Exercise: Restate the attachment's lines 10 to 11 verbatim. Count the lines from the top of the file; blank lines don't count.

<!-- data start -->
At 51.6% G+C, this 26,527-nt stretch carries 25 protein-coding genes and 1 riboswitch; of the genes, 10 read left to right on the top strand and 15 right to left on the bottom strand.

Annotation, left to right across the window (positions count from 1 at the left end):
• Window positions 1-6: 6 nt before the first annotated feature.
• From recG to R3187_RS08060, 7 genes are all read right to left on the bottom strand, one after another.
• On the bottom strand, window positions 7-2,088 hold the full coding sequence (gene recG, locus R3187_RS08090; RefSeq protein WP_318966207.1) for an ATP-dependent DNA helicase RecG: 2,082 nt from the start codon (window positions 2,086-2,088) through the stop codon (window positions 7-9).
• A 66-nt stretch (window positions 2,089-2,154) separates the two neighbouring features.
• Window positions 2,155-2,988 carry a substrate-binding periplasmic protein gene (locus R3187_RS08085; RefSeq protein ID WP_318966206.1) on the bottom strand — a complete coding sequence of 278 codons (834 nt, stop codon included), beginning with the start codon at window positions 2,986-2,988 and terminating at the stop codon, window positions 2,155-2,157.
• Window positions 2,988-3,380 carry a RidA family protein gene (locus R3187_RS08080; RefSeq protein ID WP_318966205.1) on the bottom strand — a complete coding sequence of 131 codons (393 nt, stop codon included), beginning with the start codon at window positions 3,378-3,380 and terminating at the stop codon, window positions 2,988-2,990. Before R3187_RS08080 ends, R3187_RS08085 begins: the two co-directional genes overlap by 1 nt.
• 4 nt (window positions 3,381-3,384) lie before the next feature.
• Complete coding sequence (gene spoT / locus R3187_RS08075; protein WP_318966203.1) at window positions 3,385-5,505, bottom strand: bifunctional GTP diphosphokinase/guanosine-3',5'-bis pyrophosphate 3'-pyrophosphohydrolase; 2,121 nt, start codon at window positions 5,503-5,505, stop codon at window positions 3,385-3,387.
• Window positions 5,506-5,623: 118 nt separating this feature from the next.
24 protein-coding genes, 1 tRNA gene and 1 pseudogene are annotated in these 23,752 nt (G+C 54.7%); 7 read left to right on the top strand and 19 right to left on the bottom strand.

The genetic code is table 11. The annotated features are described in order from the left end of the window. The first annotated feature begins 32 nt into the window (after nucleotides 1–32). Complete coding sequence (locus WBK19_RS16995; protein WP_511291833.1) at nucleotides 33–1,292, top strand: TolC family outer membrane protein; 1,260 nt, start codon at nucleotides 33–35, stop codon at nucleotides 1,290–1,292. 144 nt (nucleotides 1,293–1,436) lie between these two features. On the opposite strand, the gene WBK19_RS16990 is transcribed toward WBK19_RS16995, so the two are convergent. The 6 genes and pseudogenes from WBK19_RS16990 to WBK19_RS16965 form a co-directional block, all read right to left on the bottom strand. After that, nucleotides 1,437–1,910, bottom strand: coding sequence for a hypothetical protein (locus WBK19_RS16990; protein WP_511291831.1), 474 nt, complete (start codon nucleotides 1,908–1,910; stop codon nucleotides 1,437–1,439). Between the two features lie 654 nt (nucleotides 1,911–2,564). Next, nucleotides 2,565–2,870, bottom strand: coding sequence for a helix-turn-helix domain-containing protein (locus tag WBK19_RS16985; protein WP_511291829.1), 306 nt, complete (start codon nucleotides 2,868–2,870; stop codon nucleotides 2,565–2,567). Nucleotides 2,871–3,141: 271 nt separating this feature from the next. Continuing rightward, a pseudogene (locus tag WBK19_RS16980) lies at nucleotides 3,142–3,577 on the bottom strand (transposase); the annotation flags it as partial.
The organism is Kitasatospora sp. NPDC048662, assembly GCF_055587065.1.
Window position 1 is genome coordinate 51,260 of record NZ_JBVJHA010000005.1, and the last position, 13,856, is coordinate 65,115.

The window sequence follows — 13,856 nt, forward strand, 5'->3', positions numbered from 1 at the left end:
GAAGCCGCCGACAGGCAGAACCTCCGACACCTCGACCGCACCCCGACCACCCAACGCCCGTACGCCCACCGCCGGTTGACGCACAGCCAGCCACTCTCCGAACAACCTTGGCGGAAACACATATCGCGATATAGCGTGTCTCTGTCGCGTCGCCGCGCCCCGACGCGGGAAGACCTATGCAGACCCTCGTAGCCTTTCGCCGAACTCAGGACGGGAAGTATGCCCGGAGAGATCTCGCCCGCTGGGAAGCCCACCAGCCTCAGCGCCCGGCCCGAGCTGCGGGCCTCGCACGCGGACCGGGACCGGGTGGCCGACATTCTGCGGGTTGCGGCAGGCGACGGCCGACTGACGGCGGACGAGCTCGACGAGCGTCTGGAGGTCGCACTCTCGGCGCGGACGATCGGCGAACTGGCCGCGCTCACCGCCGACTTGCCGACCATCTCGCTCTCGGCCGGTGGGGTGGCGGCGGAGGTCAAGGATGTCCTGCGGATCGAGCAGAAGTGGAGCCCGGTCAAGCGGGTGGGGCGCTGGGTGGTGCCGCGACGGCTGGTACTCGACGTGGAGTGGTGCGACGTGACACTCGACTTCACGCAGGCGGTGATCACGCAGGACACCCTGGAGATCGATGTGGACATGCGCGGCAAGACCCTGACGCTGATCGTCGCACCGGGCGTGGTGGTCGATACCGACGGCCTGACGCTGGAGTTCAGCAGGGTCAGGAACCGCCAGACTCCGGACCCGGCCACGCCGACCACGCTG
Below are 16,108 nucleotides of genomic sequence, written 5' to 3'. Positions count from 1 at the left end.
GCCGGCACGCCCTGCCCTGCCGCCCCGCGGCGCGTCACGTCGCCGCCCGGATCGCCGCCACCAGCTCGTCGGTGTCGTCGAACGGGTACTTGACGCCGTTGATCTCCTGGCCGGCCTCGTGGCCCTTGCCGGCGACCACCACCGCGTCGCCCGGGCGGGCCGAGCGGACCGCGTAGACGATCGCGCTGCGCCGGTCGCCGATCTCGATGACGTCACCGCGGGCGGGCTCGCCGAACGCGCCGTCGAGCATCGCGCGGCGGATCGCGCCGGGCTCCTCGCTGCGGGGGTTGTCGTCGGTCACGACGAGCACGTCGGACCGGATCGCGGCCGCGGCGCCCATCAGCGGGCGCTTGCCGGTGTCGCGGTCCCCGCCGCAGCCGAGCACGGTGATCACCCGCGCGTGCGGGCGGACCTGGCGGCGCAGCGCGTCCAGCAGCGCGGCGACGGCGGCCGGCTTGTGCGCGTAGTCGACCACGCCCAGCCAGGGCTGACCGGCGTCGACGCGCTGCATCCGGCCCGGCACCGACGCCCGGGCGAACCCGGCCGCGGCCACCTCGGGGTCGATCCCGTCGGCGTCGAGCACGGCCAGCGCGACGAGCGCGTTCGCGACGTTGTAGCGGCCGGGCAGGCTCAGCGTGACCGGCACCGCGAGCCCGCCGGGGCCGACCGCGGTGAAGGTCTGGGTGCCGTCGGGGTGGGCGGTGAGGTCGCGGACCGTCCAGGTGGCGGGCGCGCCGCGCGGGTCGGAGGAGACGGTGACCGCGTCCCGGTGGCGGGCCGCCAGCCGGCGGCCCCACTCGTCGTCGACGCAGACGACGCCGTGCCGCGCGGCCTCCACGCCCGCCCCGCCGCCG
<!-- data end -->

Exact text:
• Complete coding sequence (gene spoT / locus R3187_RS08075; protein WP_318966203.1) at window positions 3,385-5,505, bottom strand: bifunctional GTP diphosphokinase/guanosine-3',5'-bis pyrophosphate 3'-pyrophosphohydrolase; 2,121 nt, start codon at window positions 5,503-5,505, stop codon at window positions 3,385-3,387.
• Window positions 5,506-5,623: 118 nt separating this feature from the next.